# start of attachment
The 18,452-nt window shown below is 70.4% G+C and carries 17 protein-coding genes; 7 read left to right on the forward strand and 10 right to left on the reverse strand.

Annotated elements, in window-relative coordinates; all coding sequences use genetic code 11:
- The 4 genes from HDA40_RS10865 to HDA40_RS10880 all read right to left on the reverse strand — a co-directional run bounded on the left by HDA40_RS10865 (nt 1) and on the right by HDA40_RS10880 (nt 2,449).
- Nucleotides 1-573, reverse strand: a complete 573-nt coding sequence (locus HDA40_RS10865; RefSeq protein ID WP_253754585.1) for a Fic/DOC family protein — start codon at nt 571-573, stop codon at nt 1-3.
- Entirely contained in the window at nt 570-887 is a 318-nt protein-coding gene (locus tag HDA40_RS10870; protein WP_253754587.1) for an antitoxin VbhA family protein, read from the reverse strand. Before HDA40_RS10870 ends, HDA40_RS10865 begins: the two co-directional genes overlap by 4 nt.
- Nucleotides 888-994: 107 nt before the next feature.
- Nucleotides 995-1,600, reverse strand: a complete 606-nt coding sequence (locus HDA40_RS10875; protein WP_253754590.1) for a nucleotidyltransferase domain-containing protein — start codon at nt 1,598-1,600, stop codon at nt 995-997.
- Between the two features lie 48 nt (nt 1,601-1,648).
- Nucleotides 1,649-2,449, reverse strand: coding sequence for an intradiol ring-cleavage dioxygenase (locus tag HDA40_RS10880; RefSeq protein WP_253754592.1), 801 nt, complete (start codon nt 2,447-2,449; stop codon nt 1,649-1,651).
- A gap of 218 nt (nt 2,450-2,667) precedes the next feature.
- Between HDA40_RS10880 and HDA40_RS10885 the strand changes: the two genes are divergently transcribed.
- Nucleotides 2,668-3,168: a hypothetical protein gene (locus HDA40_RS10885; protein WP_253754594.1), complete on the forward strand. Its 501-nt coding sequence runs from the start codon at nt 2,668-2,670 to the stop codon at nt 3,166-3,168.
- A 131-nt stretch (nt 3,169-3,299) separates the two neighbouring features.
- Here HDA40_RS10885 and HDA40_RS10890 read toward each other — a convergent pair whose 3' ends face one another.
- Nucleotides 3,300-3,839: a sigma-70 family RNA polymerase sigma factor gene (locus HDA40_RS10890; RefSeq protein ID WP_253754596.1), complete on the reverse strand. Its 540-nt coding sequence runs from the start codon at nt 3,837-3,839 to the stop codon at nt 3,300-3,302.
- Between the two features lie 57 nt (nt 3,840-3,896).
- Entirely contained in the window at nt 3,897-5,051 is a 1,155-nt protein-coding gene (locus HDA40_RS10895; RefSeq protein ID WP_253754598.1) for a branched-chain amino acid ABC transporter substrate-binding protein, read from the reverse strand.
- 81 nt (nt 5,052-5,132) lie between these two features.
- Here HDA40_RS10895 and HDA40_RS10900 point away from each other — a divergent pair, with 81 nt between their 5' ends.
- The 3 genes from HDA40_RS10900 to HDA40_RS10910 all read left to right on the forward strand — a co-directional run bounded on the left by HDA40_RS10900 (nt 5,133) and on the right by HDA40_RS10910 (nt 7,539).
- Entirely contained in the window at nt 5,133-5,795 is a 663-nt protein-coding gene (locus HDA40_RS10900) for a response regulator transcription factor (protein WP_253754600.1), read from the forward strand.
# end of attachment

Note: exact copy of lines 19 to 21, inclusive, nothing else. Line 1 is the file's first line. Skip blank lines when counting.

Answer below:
- Here HDA40_RS10895 and HDA40_RS10900 point away from each other — a divergent pair, with 81 nt between their 5' ends.
- The 3 genes from HDA40_RS10900 to HDA40_RS10910 all read left to right on the forward strand — a co-directional run bounded on the left by HDA40_RS10900 (nt 5,133) and on the right by HDA40_RS10910 (nt 7,539).
- Entirely contained in the window at nt 5,133-5,795 is a 663-nt protein-coding gene (locus HDA40_RS10900) for a response regulator transcription factor (protein WP_253754600.1), read from the forward strand.